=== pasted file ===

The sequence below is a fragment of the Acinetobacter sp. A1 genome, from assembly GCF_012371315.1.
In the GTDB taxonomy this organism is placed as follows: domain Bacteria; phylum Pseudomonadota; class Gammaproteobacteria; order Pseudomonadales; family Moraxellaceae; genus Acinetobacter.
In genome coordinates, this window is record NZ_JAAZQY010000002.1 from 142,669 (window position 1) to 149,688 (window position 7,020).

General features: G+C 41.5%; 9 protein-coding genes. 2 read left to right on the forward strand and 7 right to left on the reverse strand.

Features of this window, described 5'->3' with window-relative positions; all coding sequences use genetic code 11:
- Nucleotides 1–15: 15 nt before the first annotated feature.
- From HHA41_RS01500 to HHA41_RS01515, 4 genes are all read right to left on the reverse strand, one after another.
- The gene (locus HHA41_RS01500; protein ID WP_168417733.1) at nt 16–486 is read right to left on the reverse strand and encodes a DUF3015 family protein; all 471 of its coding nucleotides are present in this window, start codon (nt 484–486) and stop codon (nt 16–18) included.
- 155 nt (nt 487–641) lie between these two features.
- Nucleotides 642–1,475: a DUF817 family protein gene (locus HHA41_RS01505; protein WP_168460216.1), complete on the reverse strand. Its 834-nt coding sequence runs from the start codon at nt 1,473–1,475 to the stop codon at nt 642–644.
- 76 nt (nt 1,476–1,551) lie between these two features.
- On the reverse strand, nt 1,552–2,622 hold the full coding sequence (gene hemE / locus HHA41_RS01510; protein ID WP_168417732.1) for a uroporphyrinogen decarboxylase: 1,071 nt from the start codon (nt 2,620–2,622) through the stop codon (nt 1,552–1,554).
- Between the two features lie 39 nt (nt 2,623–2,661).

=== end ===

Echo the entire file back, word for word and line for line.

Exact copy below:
The sequence below is a fragment of the Acinetobacter sp. A1 genome, from assembly GCF_012371315.1.
In the GTDB taxonomy this organism is placed as follows: domain Bacteria; phylum Pseudomonadota; class Gammaproteobacteria; order Pseudomonadales; family Moraxellaceae; genus Acinetobacter.
In genome coordinates, this window is record NZ_JAAZQY010000002.1 from 142,669 (window position 1) to 149,688 (window position 7,020).

General features: G+C 41.5%; 9 protein-coding genes. 2 read left to right on the forward strand and 7 right to left on the reverse strand.

Features of this window, described 5'->3' with window-relative positions; all coding sequences use genetic code 11:
- Nucleotides 1–15: 15 nt before the first annotated feature.
- From HHA41_RS01500 to HHA41_RS01515, 4 genes are all read right to left on the reverse strand, one after another.
- The gene (locus HHA41_RS01500; protein ID WP_168417733.1) at nt 16–486 is read right to left on the reverse strand and encodes a DUF3015 family protein; all 471 of its coding nucleotides are present in this window, start codon (nt 484–486) and stop codon (nt 16–18) included.
- 155 nt (nt 487–641) lie between these two features.
- Nucleotides 642–1,475: a DUF817 family protein gene (locus HHA41_RS01505; protein WP_168460216.1), complete on the reverse strand. Its 834-nt coding sequence runs from the start codon at nt 1,473–1,475 to the stop codon at nt 642–644.
- 76 nt (nt 1,476–1,551) lie between these two features.
- On the reverse strand, nt 1,552–2,622 hold the full coding sequence (gene hemE / locus HHA41_RS01510; protein ID WP_168417732.1) for a uroporphyrinogen decarboxylase: 1,071 nt from the start codon (nt 2,620–2,622) through the stop codon (nt 1,552–1,554).
- Between the two features lie 39 nt (nt 2,623–2,661).